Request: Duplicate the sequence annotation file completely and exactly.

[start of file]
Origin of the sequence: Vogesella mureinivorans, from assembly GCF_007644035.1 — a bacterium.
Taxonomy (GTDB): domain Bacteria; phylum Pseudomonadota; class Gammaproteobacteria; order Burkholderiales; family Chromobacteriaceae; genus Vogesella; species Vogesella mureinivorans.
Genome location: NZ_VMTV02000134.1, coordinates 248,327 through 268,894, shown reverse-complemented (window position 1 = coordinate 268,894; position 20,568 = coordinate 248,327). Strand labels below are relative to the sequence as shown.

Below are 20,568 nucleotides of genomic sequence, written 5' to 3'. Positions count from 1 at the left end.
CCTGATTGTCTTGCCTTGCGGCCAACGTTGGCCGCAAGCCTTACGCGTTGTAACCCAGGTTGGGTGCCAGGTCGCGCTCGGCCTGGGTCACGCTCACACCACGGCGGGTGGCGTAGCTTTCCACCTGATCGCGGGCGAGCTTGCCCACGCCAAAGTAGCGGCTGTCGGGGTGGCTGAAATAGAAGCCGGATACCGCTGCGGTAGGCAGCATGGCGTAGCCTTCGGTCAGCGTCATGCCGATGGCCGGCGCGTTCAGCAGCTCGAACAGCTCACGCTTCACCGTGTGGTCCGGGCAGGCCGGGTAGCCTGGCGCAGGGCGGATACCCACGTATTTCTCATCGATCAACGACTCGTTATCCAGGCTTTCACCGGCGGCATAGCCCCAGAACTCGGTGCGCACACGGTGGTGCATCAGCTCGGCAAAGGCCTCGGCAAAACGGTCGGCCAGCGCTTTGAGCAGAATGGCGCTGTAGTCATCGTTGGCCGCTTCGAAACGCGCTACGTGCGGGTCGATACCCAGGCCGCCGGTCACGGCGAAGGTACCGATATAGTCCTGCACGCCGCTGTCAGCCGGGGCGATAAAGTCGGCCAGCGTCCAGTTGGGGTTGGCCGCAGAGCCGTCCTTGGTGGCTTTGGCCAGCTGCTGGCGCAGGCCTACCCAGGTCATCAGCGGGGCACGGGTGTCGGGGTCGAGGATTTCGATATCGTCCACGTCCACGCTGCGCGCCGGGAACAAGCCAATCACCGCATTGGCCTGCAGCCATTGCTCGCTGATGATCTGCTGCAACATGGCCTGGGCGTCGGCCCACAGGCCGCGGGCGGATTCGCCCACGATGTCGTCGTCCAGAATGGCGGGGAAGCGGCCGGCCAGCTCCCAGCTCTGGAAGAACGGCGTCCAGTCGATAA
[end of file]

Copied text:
Origin of the sequence: Vogesella mureinivorans, from assembly GCF_007644035.1 — a bacterium.
Taxonomy (GTDB): domain Bacteria; phylum Pseudomonadota; class Gammaproteobacteria; order Burkholderiales; family Chromobacteriaceae; genus Vogesella; species Vogesella mureinivorans.
Genome location: NZ_VMTV02000134.1, coordinates 248,327 through 268,894, shown reverse-complemented (window position 1 = coordinate 268,894; position 20,568 = coordinate 248,327). Strand labels below are relative to the sequence as shown.

Below are 20,568 nucleotides of genomic sequence, written 5' to 3'. Positions count from 1 at the left end.
CCTGATTGTCTTGCCTTGCGGCCAACGTTGGCCGCAAGCCTTACGCGTTGTAACCCAGGTTGGGTGCCAGGTCGCGCTCGGCCTGGGTCACGCTCACACCACGGCGGGTGGCGTAGCTTTCCACCTGATCGCGGGCGAGCTTGCCCACGCCAAAGTAGCGGCTGTCGGGGTGGCTGAAATAGAAGCCGGATACCGCTGCGGTAGGCAGCATGGCGTAGCCTTCGGTCAGCGTCATGCCGATGGCCGGCGCGTTCAGCAGCTCGAACAGCTCACGCTTCACCGTGTGGTCCGGGCAGGCCGGGTAGCCTGGCGCAGGGCGGATACCCACGTATTTCTCATCGATCAACGACTCGTTATCCAGGCTTTCACCGGCGGCATAGCCCCAGAACTCGGTGCGCACACGGTGGTGCATCAGCTCGGCAAAGGCCTCGGCAAAACGGTCGGCCAGCGCTTTGAGCAGAATGGCGCTGTAGTCATCGTTGGCCGCTTCGAAACGCGCTACGTGCGGGTCGATACCCAGGCCGCCGGTCACGGCGAAGGTACCGATATAGTCCTGCACGCCGCTGTCAGCCGGGGCGATAAAGTCGGCCAGCGTCCAGTTGGGGTTGGCCGCAGAGCCGTCCTTGGTGGCTTTGGCCAGCTGCTGGCGCAGGCCTACCCAGGTCATCAGCGGGGCACGGGTGTCGGGGTCGAGGATTTCGATATCGTCCACGTCCACGCTGCGCGCCGGGAACAAGCCAATCACCGCATTGGCCTGCAGCCATTGCTCGCTGATGATCTGCTGCAACATGGCCTGGGCGTCGGCCCACAGGCCGCGGGCGGATTCGCCCACGATGTCGTCGTCCAGAATGGCGGGGAAGCGGCCGGCCAGCTCCCAGCTCTGGAAGAACGGCGTCCAGTCGATAA